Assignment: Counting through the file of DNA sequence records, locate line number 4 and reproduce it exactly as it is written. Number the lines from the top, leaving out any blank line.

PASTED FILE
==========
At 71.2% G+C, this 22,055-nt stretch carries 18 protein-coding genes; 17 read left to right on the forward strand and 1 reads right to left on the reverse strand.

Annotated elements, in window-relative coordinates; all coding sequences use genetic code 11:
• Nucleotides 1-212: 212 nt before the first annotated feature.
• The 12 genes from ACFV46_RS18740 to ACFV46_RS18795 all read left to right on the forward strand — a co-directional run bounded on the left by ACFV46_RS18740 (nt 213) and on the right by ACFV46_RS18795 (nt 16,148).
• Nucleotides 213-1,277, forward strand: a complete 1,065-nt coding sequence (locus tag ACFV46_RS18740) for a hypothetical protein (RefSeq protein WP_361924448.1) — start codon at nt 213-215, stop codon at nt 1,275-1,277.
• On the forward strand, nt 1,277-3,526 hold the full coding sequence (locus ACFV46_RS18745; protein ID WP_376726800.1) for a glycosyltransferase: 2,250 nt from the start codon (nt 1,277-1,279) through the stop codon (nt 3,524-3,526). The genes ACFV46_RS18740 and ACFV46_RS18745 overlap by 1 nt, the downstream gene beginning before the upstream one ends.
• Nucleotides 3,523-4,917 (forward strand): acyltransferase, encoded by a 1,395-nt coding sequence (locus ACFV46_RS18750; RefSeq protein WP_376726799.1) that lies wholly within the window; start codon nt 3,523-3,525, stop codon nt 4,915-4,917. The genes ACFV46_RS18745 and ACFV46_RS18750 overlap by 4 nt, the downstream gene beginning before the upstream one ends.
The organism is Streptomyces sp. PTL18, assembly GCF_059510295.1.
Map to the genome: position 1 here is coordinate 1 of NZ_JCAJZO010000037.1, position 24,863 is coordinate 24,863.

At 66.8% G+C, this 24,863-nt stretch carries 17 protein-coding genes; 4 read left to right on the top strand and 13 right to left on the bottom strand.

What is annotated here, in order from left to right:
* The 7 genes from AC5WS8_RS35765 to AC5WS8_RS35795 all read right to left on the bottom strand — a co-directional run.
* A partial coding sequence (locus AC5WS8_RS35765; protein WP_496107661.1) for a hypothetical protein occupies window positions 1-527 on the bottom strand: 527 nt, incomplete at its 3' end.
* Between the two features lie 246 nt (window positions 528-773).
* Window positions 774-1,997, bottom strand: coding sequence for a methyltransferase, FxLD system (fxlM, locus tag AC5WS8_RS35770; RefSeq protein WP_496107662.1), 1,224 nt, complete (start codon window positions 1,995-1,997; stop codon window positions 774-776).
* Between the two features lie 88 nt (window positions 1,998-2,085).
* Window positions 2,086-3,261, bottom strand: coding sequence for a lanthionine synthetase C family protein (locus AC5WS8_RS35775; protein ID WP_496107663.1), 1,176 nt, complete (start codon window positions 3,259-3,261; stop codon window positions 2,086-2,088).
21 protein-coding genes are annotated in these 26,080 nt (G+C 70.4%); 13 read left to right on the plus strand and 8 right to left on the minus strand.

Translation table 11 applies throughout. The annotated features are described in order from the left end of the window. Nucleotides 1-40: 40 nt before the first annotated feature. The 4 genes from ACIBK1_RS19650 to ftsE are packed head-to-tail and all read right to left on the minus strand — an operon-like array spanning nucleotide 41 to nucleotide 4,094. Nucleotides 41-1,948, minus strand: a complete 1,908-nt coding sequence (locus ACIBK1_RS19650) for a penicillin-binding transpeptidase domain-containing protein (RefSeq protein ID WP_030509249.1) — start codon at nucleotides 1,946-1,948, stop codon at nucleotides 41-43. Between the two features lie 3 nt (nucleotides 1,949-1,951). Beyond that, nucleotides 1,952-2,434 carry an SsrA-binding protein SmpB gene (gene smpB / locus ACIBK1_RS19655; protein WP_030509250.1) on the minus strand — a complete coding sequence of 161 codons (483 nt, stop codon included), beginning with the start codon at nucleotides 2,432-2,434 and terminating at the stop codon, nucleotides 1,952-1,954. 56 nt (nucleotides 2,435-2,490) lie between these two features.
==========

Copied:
• The 12 genes from ACFV46_RS18740 to ACFV46_RS18795 all read left to right on the forward strand — a co-directional run bounded on the left by ACFV46_RS18740 (nt 213) and on the right by ACFV46_RS18795 (nt 16,148).